With Diwali around the corner, the country comes to life with people rushing to the nearest market to pack their Diwali goodies. From dry fruits, decorations, clothes and of course the delicious mouth watering sweet treats.
Walk through Chandni Chowk and the aroma of sweets fill the air. People come from all over the capital to purchase their little Diwali treats from this crowded bazaar.
Chaina Ram, one of the oldest and popular confectioners in the market is buzzing with activity. Customers placing orders for Karachi Halwa, Badam Sev Pak and the delicious long gulab jamun rolls.
When it comes to quality, this sweet shop does not cut corners. The richest ghee and finest quality of dry fruits are used. Quality is never compromised.
“We work rely on our brains not our hearts. Our motto is Thoda Khao, Acha Khao”, this is what the fifth generation owner of Chaina Ram Pradeep Gidwani has to say.
PATTERN OF CONSUMPTION SWERVES
Since a large number of customers are becoming health conscious, there has been a change in the pattern of consumption of the sweets. Interestingly, this confectioner does not offer sugar free sweets and does not intend to in future.
“We offer the best quality and no one has any complain. We have been like this since 1901 and are not going to change,” said Pradeep Gidwani.
However, customers have another tale to tell. “I am diabetic and stay away from sweets. These days there is so much sugar and artificial agents in sweetmeats. So we gift dry fruits to people on Diwali,” said Soumya.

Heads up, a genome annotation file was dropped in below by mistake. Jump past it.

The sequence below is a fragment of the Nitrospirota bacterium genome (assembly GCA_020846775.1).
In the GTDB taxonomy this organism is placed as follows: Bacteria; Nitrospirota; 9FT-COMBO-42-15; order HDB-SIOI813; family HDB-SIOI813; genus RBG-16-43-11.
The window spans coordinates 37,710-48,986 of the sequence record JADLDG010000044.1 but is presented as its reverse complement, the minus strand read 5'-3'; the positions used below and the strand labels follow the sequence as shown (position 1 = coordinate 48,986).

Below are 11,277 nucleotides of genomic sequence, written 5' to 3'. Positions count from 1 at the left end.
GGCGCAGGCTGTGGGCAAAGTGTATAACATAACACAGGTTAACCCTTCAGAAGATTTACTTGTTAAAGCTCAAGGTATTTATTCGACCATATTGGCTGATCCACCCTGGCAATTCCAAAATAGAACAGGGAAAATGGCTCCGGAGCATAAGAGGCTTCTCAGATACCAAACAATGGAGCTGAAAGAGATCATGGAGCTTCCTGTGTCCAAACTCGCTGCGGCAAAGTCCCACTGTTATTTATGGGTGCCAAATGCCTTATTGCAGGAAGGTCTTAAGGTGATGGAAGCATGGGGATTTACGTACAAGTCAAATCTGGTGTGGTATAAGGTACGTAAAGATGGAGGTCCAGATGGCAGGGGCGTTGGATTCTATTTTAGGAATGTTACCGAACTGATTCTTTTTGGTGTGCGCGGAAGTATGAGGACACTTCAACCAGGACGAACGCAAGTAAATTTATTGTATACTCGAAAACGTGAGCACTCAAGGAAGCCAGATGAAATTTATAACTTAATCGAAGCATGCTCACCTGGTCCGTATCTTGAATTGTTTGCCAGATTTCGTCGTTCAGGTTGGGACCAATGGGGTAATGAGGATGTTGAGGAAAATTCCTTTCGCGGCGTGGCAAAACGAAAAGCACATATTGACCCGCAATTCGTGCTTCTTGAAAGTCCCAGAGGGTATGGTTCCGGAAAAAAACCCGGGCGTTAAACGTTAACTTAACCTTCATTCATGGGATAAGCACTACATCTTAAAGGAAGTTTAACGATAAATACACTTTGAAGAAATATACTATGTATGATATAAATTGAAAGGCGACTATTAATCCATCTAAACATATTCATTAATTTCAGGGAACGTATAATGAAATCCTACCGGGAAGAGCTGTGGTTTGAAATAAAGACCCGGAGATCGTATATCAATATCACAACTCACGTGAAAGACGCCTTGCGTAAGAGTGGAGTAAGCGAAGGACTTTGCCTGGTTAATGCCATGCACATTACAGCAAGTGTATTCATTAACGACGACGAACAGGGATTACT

While there will be many who will exchange Mithai boxes this season, there are also those who still prefer to give well wrapped healthy gifts that include organic chocolates and gift hampers with juices, green tea and spices.
“Ever since adulteration in confectionery got exposed, people have switched to healthier alternatives,” said Sanjay an IT professional.
“The buzz word for this festive season is ‘organic’. There is a shortfall of traditional sweets. There is so much wastage and people are aware of the health consciousness around. Moreover, most of them prefer useful gifts,” said food historian Sourish Bhattacharya.
SURGE OF DIABETES ALSO A FACTOR
The change in consumer pattern is also due to the surge in cases of diabetes in the country. While India had 11.9 million cases in 1980, it has now surpassed 69.2 million cases. This trend has forced consumers to switch over to other alternatives than traditional Diwali sweet treats.
Dr. Pragiti Sawhney, a chocolatier and founder of Chockriti works out of home and this year has her hands full with Diwali orders. She uses dark chocolate and combines them with desi flavours such as Kaju Katli, Soan Papdi, Gulab Jamun, Paan and Thandai. She also has Kesar Pista macroons as well. From gift hampers to chocolate bars, this chocolatier caters to the healthy mind.
“I use pure chocolate and ensure that I do not add any sugar, butter or any artificial flavour or agent. I infuse the chocolate with organic flavours, teas and spices and these have medicinal benefits as well,” said Pragiti.
With people increasingly getting conscious of their health, there is a growing demand for low calorie, low sugar organic sweets and this time it looks like this Diwali is not going to be all about the mithai after all.